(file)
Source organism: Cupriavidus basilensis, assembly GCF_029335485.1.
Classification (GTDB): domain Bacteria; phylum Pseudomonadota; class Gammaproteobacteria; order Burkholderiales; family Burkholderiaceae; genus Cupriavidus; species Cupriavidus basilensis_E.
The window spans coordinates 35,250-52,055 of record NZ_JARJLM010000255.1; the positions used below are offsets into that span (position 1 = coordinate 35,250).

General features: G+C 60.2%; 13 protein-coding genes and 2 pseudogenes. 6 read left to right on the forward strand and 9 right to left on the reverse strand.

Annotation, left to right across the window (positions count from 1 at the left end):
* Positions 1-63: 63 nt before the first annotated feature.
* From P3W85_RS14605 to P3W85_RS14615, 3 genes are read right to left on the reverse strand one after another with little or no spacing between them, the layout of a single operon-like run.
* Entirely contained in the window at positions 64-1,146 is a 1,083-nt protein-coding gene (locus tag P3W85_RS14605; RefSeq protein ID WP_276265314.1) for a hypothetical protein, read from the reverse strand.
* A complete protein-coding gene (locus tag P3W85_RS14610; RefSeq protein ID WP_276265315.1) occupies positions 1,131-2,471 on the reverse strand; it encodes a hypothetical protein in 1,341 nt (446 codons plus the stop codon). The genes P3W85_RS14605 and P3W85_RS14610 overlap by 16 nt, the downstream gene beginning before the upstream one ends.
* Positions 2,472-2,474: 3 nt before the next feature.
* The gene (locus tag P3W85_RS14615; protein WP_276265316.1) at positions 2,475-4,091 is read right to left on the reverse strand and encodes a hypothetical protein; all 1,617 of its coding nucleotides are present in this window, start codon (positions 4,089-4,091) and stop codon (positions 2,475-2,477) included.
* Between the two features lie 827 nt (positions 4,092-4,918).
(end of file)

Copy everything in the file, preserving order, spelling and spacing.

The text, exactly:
Source organism: Cupriavidus basilensis, assembly GCF_029335485.1.
Classification (GTDB): domain Bacteria; phylum Pseudomonadota; class Gammaproteobacteria; order Burkholderiales; family Burkholderiaceae; genus Cupriavidus; species Cupriavidus basilensis_E.
The window spans coordinates 35,250-52,055 of record NZ_JARJLM010000255.1; the positions used below are offsets into that span (position 1 = coordinate 35,250).

General features: G+C 60.2%; 13 protein-coding genes and 2 pseudogenes. 6 read left to right on the forward strand and 9 right to left on the reverse strand.

Annotation, left to right across the window (positions count from 1 at the left end):
* Positions 1-63: 63 nt before the first annotated feature.
* From P3W85_RS14605 to P3W85_RS14615, 3 genes are read right to left on the reverse strand one after another with little or no spacing between them, the layout of a single operon-like run.
* Entirely contained in the window at positions 64-1,146 is a 1,083-nt protein-coding gene (locus tag P3W85_RS14605; RefSeq protein ID WP_276265314.1) for a hypothetical protein, read from the reverse strand.
* A complete protein-coding gene (locus tag P3W85_RS14610; RefSeq protein ID WP_276265315.1) occupies positions 1,131-2,471 on the reverse strand; it encodes a hypothetical protein in 1,341 nt (446 codons plus the stop codon). The genes P3W85_RS14605 and P3W85_RS14610 overlap by 16 nt, the downstream gene beginning before the upstream one ends.
* Positions 2,472-2,474: 3 nt before the next feature.
* The gene (locus tag P3W85_RS14615; protein WP_276265316.1) at positions 2,475-4,091 is read right to left on the reverse strand and encodes a hypothetical protein; all 1,617 of its coding nucleotides are present in this window, start codon (positions 4,089-4,091) and stop codon (positions 2,475-2,477) included.
* Between the two features lie 827 nt (positions 4,092-4,918).